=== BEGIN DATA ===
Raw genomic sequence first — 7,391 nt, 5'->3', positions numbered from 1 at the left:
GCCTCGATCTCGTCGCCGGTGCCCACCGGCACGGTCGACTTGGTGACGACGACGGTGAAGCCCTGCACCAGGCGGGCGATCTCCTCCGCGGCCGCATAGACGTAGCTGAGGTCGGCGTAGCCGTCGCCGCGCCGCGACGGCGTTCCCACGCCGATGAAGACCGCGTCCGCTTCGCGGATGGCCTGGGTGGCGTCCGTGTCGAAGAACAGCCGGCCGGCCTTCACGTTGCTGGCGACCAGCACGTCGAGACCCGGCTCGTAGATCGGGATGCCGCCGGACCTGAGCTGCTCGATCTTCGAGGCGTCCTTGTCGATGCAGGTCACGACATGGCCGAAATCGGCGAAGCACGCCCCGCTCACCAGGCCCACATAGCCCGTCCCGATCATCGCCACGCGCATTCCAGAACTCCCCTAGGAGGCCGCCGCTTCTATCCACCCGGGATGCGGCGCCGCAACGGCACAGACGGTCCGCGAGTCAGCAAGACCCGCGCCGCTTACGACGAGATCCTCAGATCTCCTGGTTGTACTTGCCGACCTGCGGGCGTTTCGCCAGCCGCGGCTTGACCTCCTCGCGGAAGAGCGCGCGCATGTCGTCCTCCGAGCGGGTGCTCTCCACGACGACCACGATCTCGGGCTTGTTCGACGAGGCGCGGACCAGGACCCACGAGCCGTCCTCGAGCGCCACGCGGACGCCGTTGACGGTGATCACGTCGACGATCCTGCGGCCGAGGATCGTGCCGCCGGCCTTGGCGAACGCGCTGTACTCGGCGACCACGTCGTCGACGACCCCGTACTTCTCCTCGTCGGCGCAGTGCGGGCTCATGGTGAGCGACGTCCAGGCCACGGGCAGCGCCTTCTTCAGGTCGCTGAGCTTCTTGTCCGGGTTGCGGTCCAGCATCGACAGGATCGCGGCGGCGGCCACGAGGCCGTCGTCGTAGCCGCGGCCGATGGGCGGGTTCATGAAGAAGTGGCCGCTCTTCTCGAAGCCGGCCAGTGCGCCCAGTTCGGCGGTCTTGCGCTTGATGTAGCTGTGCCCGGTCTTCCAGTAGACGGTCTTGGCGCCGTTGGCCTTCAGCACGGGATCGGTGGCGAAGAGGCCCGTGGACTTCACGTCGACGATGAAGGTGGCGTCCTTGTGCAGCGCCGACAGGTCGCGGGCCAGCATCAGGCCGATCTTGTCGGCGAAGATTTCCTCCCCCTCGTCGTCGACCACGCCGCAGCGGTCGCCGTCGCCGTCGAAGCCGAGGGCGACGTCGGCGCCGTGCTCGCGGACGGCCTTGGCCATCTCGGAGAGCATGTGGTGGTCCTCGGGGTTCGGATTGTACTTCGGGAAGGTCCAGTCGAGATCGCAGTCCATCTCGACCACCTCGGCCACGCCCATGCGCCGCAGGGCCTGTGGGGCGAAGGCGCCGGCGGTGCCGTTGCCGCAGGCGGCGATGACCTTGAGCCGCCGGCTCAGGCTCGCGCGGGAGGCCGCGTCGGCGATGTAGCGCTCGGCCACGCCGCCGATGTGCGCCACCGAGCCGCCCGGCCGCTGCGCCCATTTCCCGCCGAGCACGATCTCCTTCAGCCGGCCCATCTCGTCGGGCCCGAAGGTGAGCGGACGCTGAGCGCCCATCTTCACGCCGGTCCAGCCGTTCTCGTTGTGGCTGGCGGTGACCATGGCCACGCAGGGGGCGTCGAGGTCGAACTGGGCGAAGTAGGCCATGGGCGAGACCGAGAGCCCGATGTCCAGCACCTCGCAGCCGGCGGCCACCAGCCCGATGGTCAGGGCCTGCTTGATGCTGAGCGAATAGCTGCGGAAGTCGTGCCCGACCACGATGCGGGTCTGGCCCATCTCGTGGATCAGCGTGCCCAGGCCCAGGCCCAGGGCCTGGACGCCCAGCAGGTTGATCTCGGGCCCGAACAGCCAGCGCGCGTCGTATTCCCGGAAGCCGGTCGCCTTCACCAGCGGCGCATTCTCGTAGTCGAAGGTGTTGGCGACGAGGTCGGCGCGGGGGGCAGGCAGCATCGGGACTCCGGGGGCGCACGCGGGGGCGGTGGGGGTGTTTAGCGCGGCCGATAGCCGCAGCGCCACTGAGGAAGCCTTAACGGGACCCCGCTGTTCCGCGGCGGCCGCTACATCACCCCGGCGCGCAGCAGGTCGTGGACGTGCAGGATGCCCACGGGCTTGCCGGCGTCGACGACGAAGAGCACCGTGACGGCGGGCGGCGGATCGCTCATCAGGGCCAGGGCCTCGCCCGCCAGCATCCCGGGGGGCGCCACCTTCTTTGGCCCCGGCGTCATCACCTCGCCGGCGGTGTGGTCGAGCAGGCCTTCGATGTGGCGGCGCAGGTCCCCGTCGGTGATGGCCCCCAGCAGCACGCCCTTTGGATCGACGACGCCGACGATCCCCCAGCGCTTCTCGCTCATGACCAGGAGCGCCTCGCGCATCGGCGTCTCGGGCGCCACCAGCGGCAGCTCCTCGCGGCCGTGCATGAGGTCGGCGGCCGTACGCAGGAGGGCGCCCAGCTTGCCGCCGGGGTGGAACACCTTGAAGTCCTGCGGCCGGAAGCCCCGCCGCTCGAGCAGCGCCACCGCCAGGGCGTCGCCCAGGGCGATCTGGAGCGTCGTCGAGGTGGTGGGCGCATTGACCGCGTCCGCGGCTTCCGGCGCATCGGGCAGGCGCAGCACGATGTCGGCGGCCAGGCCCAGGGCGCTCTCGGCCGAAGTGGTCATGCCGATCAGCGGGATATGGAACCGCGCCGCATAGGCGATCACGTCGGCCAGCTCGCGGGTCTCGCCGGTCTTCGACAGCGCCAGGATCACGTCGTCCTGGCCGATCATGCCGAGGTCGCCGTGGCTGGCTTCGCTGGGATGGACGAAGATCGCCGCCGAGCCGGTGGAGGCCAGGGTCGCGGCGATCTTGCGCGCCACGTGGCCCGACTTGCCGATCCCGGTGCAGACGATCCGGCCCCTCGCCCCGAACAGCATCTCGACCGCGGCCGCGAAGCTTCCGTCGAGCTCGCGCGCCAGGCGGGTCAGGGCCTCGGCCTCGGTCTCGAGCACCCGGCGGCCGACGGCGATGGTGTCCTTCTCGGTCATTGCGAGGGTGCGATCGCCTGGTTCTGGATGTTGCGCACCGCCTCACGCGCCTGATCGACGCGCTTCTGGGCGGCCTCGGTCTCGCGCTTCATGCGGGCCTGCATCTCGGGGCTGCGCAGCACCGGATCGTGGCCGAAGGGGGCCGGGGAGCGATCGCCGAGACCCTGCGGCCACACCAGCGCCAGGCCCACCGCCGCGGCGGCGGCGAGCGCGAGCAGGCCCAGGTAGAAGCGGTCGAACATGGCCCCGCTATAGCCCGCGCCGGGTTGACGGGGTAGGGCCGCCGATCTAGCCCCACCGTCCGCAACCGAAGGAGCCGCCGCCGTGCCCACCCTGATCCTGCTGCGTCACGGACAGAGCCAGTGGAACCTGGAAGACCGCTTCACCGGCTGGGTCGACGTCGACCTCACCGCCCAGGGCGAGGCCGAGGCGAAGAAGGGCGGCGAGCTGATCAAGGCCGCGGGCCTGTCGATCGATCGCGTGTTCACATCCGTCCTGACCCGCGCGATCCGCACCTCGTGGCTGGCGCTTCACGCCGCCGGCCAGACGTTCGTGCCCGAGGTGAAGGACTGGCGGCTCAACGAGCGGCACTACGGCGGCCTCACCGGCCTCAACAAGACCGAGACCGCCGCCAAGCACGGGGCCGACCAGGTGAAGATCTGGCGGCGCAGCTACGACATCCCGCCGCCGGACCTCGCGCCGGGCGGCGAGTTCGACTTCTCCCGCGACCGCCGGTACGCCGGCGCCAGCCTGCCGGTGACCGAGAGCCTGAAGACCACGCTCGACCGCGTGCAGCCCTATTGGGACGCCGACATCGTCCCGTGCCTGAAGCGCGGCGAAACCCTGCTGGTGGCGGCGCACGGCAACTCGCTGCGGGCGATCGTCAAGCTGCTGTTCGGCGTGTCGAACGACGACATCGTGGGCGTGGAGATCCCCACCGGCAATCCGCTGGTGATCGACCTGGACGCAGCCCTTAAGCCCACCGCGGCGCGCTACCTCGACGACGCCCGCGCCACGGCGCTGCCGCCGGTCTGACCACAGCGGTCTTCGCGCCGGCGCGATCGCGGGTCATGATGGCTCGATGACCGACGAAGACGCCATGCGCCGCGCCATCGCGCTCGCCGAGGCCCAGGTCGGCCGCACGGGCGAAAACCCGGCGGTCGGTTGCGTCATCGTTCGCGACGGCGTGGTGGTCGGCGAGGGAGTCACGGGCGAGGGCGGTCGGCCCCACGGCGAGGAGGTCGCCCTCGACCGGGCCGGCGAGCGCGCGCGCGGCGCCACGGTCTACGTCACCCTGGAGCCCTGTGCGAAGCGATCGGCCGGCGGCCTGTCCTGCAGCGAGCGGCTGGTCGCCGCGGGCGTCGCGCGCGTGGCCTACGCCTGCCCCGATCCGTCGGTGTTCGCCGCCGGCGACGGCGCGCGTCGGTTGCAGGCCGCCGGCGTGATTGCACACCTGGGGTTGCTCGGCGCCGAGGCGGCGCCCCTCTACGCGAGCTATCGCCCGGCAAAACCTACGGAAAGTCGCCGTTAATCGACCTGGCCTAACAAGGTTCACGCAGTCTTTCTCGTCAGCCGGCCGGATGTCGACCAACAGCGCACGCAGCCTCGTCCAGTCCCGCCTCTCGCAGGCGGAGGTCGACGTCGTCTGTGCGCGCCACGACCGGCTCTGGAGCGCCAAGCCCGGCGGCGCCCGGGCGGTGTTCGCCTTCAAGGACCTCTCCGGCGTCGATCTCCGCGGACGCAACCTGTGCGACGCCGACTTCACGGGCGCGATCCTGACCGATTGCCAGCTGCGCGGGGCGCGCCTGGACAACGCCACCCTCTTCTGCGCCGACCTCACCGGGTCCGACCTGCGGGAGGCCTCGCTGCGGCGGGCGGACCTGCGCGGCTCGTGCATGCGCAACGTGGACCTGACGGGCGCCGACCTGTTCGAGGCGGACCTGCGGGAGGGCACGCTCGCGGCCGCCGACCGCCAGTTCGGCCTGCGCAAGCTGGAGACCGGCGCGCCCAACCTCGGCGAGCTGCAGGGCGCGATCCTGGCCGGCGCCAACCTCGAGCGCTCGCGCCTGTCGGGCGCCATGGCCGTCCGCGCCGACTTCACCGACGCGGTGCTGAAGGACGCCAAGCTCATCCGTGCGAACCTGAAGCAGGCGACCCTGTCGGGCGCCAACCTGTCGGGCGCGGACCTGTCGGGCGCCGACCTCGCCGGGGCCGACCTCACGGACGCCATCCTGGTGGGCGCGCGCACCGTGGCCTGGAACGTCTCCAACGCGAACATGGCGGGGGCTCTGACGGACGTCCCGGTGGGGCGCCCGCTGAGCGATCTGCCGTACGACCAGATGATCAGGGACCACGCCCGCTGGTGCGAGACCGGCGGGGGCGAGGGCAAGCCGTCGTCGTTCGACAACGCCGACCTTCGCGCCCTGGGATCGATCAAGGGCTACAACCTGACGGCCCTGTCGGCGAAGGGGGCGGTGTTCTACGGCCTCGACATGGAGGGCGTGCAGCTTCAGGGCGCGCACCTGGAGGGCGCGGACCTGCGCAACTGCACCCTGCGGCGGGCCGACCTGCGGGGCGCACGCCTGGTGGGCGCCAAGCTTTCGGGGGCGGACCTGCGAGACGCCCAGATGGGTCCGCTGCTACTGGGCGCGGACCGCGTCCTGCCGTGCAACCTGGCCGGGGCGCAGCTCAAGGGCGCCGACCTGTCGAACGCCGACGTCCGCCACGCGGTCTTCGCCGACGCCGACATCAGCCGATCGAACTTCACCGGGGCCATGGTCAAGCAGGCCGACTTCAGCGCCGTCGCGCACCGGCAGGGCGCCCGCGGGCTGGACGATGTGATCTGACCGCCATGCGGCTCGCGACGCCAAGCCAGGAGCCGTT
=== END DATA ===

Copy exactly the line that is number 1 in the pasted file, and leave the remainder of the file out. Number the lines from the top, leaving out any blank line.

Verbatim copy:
Raw genomic sequence first — 7,391 nt, 5'->3', positions numbered from 1 at the left: